The government is proposing to stop people transferring their pension pots between final-salary schemes and defined contribution schemes.
The plan is contained in a recent consultation document from the Department for Work and Pensions (DWP).
That focuses on a separate topic - stopping defined contribution schemes from being contracted out of the state second pension.
But experts say the effect on pension transfers may disadvantage some people.
"It is a barrier for no apparent benefit," said Laith Khalaf of Hargreaves Lansdown.
"It looks like an infringement of people's ability to do what they want with their retirement money."
The vast majority of people who have built up entitlements in a final-salary pension scheme would have no need to consider transferring their pot into a defined contribution scheme.
They would be leaving the relative certainty and security of a scheme backed by an employer, with a clearly defined pension to come, for the much greater uncertainty of having their money invested in a personal pension fund which carried all the investment risk.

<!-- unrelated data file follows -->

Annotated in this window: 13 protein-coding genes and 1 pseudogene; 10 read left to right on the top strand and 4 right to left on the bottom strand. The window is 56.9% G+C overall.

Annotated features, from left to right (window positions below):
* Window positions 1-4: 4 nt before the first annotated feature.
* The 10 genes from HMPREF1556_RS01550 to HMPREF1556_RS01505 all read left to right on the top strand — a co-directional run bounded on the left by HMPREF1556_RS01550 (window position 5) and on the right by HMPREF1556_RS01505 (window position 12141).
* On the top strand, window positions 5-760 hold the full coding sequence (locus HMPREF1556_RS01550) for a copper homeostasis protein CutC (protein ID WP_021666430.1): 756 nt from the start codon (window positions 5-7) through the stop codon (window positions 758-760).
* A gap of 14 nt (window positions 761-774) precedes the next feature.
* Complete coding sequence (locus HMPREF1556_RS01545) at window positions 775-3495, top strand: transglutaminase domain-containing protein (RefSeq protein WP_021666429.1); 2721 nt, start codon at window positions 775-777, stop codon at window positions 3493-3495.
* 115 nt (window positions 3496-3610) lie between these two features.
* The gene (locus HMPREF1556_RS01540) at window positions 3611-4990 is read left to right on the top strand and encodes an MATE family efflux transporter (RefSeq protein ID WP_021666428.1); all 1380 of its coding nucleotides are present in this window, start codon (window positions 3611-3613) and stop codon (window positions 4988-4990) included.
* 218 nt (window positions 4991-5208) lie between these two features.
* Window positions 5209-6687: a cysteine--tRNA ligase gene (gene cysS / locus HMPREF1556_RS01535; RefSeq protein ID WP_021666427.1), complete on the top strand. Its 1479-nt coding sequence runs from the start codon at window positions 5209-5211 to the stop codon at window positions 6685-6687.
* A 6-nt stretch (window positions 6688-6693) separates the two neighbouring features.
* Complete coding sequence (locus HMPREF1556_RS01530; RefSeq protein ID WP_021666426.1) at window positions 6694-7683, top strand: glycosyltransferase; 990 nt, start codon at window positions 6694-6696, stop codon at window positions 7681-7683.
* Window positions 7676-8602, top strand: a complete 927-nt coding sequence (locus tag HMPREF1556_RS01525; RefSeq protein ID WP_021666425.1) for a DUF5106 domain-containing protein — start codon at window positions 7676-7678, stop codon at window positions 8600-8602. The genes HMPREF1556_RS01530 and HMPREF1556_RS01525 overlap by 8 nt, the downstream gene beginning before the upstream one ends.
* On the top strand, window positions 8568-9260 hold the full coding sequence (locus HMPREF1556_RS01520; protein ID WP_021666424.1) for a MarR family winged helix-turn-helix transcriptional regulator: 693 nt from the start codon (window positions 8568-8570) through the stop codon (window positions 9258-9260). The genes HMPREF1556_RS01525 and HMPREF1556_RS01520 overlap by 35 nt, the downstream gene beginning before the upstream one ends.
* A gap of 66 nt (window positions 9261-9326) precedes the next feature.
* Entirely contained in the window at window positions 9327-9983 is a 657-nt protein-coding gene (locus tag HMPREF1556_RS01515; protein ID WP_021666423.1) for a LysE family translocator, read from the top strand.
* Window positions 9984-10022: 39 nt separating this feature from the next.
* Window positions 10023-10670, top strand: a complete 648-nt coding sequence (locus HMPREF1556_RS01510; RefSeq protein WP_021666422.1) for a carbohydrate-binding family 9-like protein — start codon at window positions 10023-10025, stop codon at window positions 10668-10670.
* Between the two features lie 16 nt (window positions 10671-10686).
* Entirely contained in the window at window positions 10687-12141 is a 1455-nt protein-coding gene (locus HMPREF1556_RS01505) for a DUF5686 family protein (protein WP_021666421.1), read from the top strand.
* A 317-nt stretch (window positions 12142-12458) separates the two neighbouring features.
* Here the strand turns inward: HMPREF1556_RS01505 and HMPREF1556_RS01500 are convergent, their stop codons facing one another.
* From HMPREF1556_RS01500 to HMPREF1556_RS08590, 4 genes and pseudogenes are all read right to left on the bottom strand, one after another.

Mr Khalaf said most of the clients who approached his firm with this move in mind were advised not to do so as they could be giving up valuable benefits.
But there were still a small number of instances where someone might be better off.
These might be:
- if someone was afraid their employer was about to go bust leaving the company pension scheme with a deficit
- if someone was in poor health and could get a higher pension from an ill-heath annuity
- if they were unmarried and could obtain a higher income from a single-life annuity
- or if their death benefits might be higher from a personal pension.
The DWP consultation ends on 19 October 2010 and the new rule is scheduled to come into effect from 2012.
"We welcome representation from the pensions industry and will respond when the consultation ends," said a DWP spokesman.